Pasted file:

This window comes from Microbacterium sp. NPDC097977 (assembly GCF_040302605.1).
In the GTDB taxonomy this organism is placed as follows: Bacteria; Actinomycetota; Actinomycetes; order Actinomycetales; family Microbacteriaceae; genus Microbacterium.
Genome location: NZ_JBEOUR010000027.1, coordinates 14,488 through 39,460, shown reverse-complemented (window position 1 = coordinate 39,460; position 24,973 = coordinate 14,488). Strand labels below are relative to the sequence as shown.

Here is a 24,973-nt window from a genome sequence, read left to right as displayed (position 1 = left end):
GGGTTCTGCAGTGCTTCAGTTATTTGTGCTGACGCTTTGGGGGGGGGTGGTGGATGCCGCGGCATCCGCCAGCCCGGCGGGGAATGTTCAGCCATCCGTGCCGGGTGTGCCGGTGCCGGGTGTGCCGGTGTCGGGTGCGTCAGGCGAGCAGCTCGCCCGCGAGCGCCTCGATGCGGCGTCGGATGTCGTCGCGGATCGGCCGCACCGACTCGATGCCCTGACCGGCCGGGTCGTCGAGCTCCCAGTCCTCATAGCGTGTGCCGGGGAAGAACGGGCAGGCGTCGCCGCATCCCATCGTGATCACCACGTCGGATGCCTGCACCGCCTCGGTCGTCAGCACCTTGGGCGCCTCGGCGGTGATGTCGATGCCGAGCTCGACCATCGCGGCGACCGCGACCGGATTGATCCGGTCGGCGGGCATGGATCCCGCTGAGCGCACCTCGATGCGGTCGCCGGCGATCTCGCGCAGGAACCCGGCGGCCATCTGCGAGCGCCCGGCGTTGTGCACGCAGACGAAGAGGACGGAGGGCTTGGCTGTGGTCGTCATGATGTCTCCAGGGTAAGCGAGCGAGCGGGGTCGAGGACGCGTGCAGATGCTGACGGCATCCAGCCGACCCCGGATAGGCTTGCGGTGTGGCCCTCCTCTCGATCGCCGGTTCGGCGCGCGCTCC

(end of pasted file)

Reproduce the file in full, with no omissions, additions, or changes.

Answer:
This window comes from Microbacterium sp. NPDC097977 (assembly GCF_040302605.1).
In the GTDB taxonomy this organism is placed as follows: Bacteria; Actinomycetota; Actinomycetes; order Actinomycetales; family Microbacteriaceae; genus Microbacterium.
Genome location: NZ_JBEOUR010000027.1, coordinates 14,488 through 39,460, shown reverse-complemented (window position 1 = coordinate 39,460; position 24,973 = coordinate 14,488). Strand labels below are relative to the sequence as shown.

Here is a 24,973-nt window from a genome sequence, read left to right as displayed (position 1 = left end):
GGGTTCTGCAGTGCTTCAGTTATTTGTGCTGACGCTTTGGGGGGGGGTGGTGGATGCCGCGGCATCCGCCAGCCCGGCGGGGAATGTTCAGCCATCCGTGCCGGGTGTGCCGGTGCCGGGTGTGCCGGTGTCGGGTGCGTCAGGCGAGCAGCTCGCCCGCGAGCGCCTCGATGCGGCGTCGGATGTCGTCGCGGATCGGCCGCACCGACTCGATGCCCTGACCGGCCGGGTCGTCGAGCTCCCAGTCCTCATAGCGTGTGCCGGGGAAGAACGGGCAGGCGTCGCCGCATCCCATCGTGATCACCACGTCGGATGCCTGCACCGCCTCGGTCGTCAGCACCTTGGGCGCCTCGGCGGTGATGTCGATGCCGAGCTCGACCATCGCGGCGACCGCGACCGGATTGATCCGGTCGGCGGGCATGGATCCCGCTGAGCGCACCTCGATGCGGTCGCCGGCGATCTCGCGCAGGAACCCGGCGGCCATCTGCGAGCGCCCGGCGTTGTGCACGCAGACGAAGAGGACGGAGGGCTTGGCTGTGGTCGTCATGATGTCTCCAGGGTAAGCGAGCGAGCGGGGTCGAGGACGCGTGCAGATGCTGACGGCATCCAGCCGACCCCGGATAGGCTTGCGGTGTGGCCCTCCTCTCGATCGCCGGTTCGGCGCGCGCTCC